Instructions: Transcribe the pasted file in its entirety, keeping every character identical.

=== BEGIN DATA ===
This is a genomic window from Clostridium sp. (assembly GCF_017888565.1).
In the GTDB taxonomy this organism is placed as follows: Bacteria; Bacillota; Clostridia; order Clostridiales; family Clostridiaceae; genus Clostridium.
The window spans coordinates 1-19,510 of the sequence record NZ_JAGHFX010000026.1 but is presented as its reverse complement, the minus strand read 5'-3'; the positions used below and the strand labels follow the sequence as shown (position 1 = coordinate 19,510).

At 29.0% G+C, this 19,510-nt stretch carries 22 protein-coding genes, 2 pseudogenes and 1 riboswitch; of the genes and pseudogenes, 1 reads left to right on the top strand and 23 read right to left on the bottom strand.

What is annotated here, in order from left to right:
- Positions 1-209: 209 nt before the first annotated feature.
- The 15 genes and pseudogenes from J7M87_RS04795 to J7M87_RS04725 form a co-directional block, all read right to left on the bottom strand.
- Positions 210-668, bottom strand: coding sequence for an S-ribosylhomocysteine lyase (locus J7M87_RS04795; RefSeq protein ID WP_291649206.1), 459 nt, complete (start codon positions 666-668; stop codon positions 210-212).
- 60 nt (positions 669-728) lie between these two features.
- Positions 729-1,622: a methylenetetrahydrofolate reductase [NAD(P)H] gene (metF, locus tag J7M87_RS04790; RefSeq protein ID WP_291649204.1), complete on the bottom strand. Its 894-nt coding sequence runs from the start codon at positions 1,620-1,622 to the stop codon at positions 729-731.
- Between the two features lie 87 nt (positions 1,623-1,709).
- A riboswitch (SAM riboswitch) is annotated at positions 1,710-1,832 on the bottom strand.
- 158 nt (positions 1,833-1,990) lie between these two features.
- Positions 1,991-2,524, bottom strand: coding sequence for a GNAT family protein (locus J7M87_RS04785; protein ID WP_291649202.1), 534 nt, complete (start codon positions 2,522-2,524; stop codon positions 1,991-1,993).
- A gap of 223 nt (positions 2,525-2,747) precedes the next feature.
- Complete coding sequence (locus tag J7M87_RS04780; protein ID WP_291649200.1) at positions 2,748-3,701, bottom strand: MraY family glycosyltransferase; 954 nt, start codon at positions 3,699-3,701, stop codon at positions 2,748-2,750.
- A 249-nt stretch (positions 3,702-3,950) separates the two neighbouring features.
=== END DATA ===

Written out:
This is a genomic window from Clostridium sp. (assembly GCF_017888565.1).
In the GTDB taxonomy this organism is placed as follows: Bacteria; Bacillota; Clostridia; order Clostridiales; family Clostridiaceae; genus Clostridium.
The window spans coordinates 1-19,510 of the sequence record NZ_JAGHFX010000026.1 but is presented as its reverse complement, the minus strand read 5'-3'; the positions used below and the strand labels follow the sequence as shown (position 1 = coordinate 19,510).

At 29.0% G+C, this 19,510-nt stretch carries 22 protein-coding genes, 2 pseudogenes and 1 riboswitch; of the genes and pseudogenes, 1 reads left to right on the top strand and 23 read right to left on the bottom strand.

What is annotated here, in order from left to right:
- Positions 1-209: 209 nt before the first annotated feature.
- The 15 genes and pseudogenes from J7M87_RS04795 to J7M87_RS04725 form a co-directional block, all read right to left on the bottom strand.
- Positions 210-668, bottom strand: coding sequence for an S-ribosylhomocysteine lyase (locus J7M87_RS04795; RefSeq protein ID WP_291649206.1), 459 nt, complete (start codon positions 666-668; stop codon positions 210-212).
- 60 nt (positions 669-728) lie between these two features.
- Positions 729-1,622: a methylenetetrahydrofolate reductase [NAD(P)H] gene (metF, locus tag J7M87_RS04790; RefSeq protein ID WP_291649204.1), complete on the bottom strand. Its 894-nt coding sequence runs from the start codon at positions 1,620-1,622 to the stop codon at positions 729-731.
- Between the two features lie 87 nt (positions 1,623-1,709).
- A riboswitch (SAM riboswitch) is annotated at positions 1,710-1,832 on the bottom strand.
- 158 nt (positions 1,833-1,990) lie between these two features.
- Positions 1,991-2,524, bottom strand: coding sequence for a GNAT family protein (locus J7M87_RS04785; protein ID WP_291649202.1), 534 nt, complete (start codon positions 2,522-2,524; stop codon positions 1,991-1,993).
- A gap of 223 nt (positions 2,525-2,747) precedes the next feature.
- Complete coding sequence (locus tag J7M87_RS04780; protein ID WP_291649200.1) at positions 2,748-3,701, bottom strand: MraY family glycosyltransferase; 954 nt, start codon at positions 3,699-3,701, stop codon at positions 2,748-2,750.
- A 249-nt stretch (positions 3,702-3,950) separates the two neighbouring features.